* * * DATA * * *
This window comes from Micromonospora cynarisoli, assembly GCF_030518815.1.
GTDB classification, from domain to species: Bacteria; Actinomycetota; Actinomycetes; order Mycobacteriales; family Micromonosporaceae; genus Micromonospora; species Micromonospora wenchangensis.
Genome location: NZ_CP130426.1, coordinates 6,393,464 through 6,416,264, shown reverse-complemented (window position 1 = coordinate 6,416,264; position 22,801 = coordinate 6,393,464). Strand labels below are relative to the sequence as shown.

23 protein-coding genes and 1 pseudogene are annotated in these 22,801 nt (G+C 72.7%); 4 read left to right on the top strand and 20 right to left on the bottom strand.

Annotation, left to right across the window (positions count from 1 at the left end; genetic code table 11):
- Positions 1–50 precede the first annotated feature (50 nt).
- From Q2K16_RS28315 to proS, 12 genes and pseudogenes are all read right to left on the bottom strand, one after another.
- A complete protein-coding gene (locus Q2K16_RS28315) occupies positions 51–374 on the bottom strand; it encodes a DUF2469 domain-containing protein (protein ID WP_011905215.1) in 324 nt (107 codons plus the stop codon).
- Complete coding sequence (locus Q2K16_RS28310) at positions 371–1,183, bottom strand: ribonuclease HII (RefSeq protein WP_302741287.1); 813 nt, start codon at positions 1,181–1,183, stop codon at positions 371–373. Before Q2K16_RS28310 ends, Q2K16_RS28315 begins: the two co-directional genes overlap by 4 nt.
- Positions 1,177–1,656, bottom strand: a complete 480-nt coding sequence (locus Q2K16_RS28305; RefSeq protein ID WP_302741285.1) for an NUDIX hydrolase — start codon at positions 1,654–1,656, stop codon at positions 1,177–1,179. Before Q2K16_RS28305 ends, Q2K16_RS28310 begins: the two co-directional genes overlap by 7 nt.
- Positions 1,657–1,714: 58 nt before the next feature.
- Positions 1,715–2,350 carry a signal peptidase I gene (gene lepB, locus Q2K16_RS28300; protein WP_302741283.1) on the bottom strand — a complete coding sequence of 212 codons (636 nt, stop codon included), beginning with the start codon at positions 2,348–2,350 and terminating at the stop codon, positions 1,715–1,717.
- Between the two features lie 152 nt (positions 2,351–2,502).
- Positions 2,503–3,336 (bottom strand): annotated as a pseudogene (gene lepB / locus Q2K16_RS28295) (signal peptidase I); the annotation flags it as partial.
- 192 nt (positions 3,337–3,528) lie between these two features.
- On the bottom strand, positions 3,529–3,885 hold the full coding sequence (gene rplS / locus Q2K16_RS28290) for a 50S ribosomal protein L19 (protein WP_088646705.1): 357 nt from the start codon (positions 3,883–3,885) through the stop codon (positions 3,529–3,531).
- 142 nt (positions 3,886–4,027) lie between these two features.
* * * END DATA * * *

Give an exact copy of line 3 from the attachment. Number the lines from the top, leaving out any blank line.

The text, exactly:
Genome location: NZ_CP130426.1, coordinates 6,393,464 through 6,416,264, shown reverse-complemented (window position 1 = coordinate 6,416,264; position 22,801 = coordinate 6,393,464). Strand labels below are relative to the sequence as shown.